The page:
Sunday, September 21, 2008

Many are cold, but few are frozen

...The Last Shall Be First...

Twenty-fifth Sunday in Ordinary Time

"...For my thoughts are not your thoughts,
nor are your ways my ways, says the LORD." (Is 55:6-9)
...
"The LORD is just in all his ways
and holy in all his works.
The LORD is near to all who call upon him,
to all who call upon him in truth." (Ps 145:17-18)
...
"...Are you envious because I am generous?
Thus, the last will be first, and the first will be last.” (Mat 20:1-16)

A story is told of a father that dropped off his son for Sunday Mass. He didn't attend but wanted his son to go. The father's lack of concern rubbed off on his son. After Mass he picked him up and asked him what the homily was all about about. The boy replied, "I'm not really sure. A parable about cold people or something." "What?" the puzzled father said. The boy explained, "Well, the priest kept saying many are cold, but few are frozen. :-)

Many are surprised by this parable. It seems unfair to give the same reward to everyone, without taking into account the corresponding labor and sacrifices. But Jesus was giving a parable about grace, which cannot be calculated like a day's wages. Indeed Jesus' thoughts are unlike our thoughts, because the rewards in the parable does not seem to make economic sense. Without doubt Jesus wanted to shock us and shatter the idea we obstinately cling to: we have merits that God must recognize. But we observe that nobody was cheated! Not a single worker was underpaid. While it may be argued (based on human, subjective, economic comparisons) that some were overpaid, nobody was cheated. The complaint of the early workers offered no evidence of wrongdoing. It was a complaint born in hearts of jealousy, not objective reality. A true sense of community rejoices that many are called together to work and be rewarded together. The warm fellowship in a community of workers in the Lord's vineyard delights in rewards given to all. No place for cold feelings.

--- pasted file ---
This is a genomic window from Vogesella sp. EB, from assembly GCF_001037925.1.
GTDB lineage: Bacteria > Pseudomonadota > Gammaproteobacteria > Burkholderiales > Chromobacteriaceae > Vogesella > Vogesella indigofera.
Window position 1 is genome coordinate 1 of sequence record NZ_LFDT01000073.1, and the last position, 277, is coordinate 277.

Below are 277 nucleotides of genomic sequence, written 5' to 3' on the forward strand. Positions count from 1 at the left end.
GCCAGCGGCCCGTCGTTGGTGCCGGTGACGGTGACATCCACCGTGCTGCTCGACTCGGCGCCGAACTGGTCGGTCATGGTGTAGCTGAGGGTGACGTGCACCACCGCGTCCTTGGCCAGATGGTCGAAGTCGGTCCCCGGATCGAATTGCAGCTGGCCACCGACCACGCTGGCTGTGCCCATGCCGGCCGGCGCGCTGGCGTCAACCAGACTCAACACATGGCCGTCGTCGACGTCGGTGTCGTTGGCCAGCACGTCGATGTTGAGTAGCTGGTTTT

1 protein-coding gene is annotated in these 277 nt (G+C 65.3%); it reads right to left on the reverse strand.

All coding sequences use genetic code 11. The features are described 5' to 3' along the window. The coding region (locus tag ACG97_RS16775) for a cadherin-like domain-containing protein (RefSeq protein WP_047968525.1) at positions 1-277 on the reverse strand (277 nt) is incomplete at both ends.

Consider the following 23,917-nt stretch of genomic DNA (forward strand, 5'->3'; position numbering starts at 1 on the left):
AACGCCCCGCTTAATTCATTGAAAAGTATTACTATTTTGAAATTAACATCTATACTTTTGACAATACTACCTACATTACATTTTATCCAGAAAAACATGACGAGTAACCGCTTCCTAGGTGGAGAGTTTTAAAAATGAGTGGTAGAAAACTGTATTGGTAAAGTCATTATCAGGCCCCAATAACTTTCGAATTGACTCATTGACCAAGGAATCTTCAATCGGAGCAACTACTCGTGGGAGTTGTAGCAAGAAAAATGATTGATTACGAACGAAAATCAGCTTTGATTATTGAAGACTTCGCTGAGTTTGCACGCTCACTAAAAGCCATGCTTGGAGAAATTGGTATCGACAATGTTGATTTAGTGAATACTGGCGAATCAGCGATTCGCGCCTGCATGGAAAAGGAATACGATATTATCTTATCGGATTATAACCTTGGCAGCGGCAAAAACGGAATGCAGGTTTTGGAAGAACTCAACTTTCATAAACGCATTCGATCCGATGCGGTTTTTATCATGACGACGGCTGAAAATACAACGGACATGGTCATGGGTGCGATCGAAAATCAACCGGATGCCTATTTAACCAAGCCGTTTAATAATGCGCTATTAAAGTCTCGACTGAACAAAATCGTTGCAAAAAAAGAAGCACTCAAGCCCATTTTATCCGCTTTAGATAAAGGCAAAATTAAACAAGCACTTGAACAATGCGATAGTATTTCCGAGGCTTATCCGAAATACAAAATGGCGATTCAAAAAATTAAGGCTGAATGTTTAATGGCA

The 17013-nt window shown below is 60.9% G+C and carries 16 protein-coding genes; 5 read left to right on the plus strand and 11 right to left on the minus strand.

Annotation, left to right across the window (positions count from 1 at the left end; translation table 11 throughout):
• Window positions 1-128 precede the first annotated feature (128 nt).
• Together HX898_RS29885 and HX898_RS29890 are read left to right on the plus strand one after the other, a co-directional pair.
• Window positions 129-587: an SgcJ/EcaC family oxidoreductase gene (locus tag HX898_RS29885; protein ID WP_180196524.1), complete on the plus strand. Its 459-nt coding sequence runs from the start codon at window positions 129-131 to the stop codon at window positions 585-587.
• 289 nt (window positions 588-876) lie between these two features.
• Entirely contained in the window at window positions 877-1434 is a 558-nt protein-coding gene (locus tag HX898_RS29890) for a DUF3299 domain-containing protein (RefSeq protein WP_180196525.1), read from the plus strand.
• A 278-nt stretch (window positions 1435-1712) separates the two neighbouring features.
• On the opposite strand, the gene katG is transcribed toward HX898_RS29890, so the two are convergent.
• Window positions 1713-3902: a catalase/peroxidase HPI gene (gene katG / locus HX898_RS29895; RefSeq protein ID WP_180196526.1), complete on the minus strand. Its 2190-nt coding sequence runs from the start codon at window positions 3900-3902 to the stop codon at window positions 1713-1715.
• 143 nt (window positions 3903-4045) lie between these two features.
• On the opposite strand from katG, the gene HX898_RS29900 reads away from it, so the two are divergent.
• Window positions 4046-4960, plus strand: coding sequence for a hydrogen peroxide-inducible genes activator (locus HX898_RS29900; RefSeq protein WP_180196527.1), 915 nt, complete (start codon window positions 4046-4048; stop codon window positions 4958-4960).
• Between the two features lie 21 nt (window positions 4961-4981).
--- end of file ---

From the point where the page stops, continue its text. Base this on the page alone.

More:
Perhaps the boy got it right after all.

2 comments:

ancola said...

You are absolutely right in pointing out that nobody was cheated but we always tend to look at and compare our possessions/ status in life with our neighbors. This parable is a hard pill to swallow for us as the parable is basically telling us to do away with our “crab-mentally” and being happy for our own reward and more so for our neighbors’ blessings.

WillyJ said...

Yup, thanks for that additional insight. To that end, the favors of our God can never be exhausted.
God bless.